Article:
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Minima ? what is going on out there?

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Minima ? what is going on out there?

Old 15th Jan 2008, 09:34
  #21 (permalink)  

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Originally Posted by Right Way Up
FD,
Approach ban is not a UK limitation it is a JAR one. (1.405) The term is an old one but still applies that you cannot pass the marker or equivalent point unless the RVR is equal or better to minima.
We understand each other quite well. Yet there is no such thing as "approach ban" in JAR OPS 1.405. The OM/equivalent position requirement is a operator's procedure (a regulation-forced one). Let's keep the term "approach ban" for moments when ATC will refuse to issue an approach clearance, which is a UK thing. Savvy?
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Old 15th Jan 2008, 10:07
  #22 (permalink)  
 
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Shot Nancy,

Quote:
When there is an R in front of the runway then that means that it is an RVR and the N means no change (not North!). U would mean RVR increasing and D decreasing.

RVR past tendancy: U (up), D (down), or N (no change).

I think we are all being wound up.
Perhaps I should have added "RVR values since the last report"!

Who's winding up who?
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Old 16th Jan 2008, 18:47
  #23 (permalink)  
 
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Savvy?
Not exactly when regarding Jar Ops! but we are both on the same wavelength.

ATC don't ban you they just warn you that you will be landing below minima. Stolen from the locos landing below minima thread (from UK AIP)

4 If pilots state that it is their intention to commence an instrument approach and the reported RVR is below the Absolute Minimum,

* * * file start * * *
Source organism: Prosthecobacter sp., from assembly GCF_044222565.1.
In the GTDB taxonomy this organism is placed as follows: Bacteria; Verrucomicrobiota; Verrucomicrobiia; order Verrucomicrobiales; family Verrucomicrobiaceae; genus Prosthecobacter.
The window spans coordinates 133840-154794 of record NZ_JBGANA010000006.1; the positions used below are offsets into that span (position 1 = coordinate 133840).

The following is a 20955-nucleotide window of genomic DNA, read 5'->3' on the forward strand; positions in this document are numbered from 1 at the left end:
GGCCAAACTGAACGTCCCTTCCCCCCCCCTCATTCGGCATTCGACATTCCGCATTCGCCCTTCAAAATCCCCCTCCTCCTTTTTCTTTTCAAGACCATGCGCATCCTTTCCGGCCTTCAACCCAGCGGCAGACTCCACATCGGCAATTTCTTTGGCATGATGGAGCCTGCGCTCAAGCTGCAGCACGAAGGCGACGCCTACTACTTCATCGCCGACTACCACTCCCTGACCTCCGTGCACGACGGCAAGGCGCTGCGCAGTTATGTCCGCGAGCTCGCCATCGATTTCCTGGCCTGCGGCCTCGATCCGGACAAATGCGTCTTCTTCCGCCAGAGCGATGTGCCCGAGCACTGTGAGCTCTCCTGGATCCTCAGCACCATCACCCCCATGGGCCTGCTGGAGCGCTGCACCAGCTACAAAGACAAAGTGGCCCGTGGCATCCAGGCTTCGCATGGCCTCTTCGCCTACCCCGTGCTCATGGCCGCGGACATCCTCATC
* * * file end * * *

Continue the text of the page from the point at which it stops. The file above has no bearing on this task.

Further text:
ATC will issue a warning message as follows:
‘(Callsign) you are advised that the current RVR/visibility is (number) metres which is below the absolute minimum for a (name)
approach to runway (number). What are your intentions?’
4.1 If pilots indicate that it is their intention to continue the approach below 1000 ft above aerodrome level, ATC will pass the
following message:
‘(Callsign) if you continue the approach and descend below 1000 ft above aerodrome level, it is believed that you will be
contravening UK legislation and I shall be required to report the facts, acknowledge’.
This will be followed, at the appropriate moment, with:
‘(Callsign) there is no known traffic to affect you making a (name) approach to runway (number)’.
Subsequently, ATC controllers will not issue a landing clearance but will use the following phraseology at the appropriate time:
‘(Callsign) runway visual range (number) metres, there is no known traffic to affect you landing, surface wind (number) degrees
(number (knots))’.
Seems like a fair procedure. Might just stop you from making a big error.

Last edited by Right Way Up; 16th Jan 2008 at 18:58.
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Old 17th Jan 2008, 06:48
  #24 (permalink)  

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I stand corrected.
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